There is a common saying that goes: “age is just a number.” This seems to hold true in the case of this Louisiana-based centenarian who has spent what was supposed to be her retirement years breaking and setting world records.
Julia Hawkins, nicknamed the “hurricane”, has proven time and time again that age is just a number by going past the limits society sets on the elderly, let alone centenarians.
Her amazing fitness journey started in 2017 when she first became a world record holder in the 100-meter dash for the 100-plus age group after finishing the race in just under 40 seconds.
Prior to the 100-meter dash, the former school teacher had also set another Senior Games record for women over 100 after racing 50 meters with a time of 21.06. Julia did not only win both races, but also set a new world record for her age group.
“I thought it would be neat to run at 100 and do the 100-yard dash,” Hawkins told reporters in Albuquerque while the annual competition was still going on.
“I broke the record and it was nice,” Hawkins said. “I did it! I did it.”
During the 2019 National Senior Games which took place in Albuquerque, New Mexico this June, Hawkins, who is 103-years-old, took home the gold for the 50-meter and 100-meter dash races, completing the 100-meter course in just 46.07 seconds. 
“I’m thrilled I did as well as I did but I didn’t do as well as I have done,” Hawkins told reporters, “I don’t know if it’s because I’m older, or maybe it was the atmosphere.”
Sometimes, life begins at 100
A mother of four, grandmother of three, and great-grandmother of three, Julia is living an absolutely incredible life when others her age are living the retired life. She started off her competitive career in cycling but switched to running when she clocked 100.
According to her, she turned to running after biking on mountainous courses became too challenging. At 103, Julia “Hurricane” Hawkins is the oldest female competitor in the United States according to the Senior National Games Association.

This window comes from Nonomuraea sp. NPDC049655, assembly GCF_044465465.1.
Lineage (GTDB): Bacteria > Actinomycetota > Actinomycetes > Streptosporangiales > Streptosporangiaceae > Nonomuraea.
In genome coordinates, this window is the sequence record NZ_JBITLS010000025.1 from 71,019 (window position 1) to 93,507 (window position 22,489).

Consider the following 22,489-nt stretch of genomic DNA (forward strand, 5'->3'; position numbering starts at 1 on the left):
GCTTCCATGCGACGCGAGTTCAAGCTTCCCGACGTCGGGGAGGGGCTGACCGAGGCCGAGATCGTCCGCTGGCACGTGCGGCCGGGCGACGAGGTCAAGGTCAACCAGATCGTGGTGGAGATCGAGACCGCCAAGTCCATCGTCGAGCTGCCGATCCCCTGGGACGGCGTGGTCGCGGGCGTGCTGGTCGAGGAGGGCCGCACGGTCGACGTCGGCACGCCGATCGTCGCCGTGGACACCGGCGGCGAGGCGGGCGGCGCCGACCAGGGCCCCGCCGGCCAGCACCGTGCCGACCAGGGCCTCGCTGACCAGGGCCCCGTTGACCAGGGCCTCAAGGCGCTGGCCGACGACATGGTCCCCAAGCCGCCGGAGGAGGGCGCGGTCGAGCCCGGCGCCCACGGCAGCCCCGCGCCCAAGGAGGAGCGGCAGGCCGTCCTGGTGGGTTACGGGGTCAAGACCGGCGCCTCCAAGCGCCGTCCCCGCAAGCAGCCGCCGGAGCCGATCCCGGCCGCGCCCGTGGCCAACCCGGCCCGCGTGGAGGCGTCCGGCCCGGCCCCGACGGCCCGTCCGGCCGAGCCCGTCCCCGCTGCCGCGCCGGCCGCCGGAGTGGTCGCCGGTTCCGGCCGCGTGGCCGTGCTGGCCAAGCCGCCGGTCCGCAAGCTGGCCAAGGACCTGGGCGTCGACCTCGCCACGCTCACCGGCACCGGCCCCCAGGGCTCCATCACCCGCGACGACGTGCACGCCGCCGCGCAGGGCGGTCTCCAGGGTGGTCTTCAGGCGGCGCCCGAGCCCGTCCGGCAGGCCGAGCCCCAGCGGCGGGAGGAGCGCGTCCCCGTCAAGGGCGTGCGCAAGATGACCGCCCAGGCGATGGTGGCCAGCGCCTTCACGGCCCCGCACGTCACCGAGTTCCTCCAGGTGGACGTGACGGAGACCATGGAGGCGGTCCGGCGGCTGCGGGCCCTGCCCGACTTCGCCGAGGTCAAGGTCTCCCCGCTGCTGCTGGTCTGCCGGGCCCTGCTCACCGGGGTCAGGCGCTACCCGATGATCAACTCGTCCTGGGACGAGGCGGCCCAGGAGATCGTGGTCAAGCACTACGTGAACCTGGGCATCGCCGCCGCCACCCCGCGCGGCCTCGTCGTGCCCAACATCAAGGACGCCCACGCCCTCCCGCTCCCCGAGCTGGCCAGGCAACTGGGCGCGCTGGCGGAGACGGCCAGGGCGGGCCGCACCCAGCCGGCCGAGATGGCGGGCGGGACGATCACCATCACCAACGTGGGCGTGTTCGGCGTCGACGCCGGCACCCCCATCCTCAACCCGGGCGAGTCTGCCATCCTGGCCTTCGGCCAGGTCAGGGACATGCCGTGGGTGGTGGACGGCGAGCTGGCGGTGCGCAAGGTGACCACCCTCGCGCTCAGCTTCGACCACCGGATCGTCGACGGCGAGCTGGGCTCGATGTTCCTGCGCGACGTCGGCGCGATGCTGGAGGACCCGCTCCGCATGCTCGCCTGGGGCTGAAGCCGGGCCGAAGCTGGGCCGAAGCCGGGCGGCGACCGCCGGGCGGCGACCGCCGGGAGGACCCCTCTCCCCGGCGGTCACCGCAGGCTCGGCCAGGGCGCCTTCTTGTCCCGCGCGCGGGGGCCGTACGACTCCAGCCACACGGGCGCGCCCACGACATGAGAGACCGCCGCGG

Along with her most recent records, Hawkins is also the oldest woman to ever compete on an American track. When asked about her continued athleticism, she said she mainly watches what she eats and does a little exercise by working in her garden in Louisiana.
“I have an acre of land and I have 50 kinds of trees and I’m working on them all the time,” she said. Her longevity is miraculous and Julia agrees by saying, “When you’re 103, every day is a miracle. I just keep getting up and I’m here again.”
“I just keep busy. I keep moving, I don’t do any exercises particularly. I used to, but I don’t think I need to anymore.”
“I’ve always been careful how I eat, eat healthily and keep my weight at a certain point,” she added.
She also said that she was given the intimidating nickname “Hurricane” by a friend, but would have preferred to go with something a bit more genial.
“I like the ‘flower lady’ better,” said Hawkins, with a flower petal tucked in her hair.
Julia hopes that she is an inspiration to older people to not stop moving and just keep doing things that they’re interested in.
“I hope I’m inspiring them to be healthy and realize you can still be doing it at this kind of age,” said a proud Hawkins. “Every day when you’re 103 is a miracle.”
What does the science say?
There have been several studies on the topic of centenarians engaging in sports and even breaking records far after their prime. A paper titled Centenarians breaking records: nature or nurture? analyzed several cases of centenarians who still have an admirable physical function. 
One of such cases was the recent European Master Athletic Championship held in Madrid on March 2018. During the event, a 102-year-old Italian athlete, Giuseppe Ottaviani, won several gold medals with a best performance of 0.85 m in the long jump and 3.31 m in the shot put using a 3 kg weight. 
Another was of an American, Donald Pellmann, who broke multiple world records at his age-group, including in the 100-m dash (26.99 s) and high jump (0.90 m). What they found was that Genetic factors seemed to play an important role in the odds of reaching exceptional longevity.
They found that physical activity is associated with healthy aging in the general older population.
“In this context, one could view the aforementioned athletic achievements as biological exceptions that are largely influenced by a unique genetic endowment. Although this could be true, these achievements should serve to highlight the potential of regular exercise training for the promotion of healthy aging.”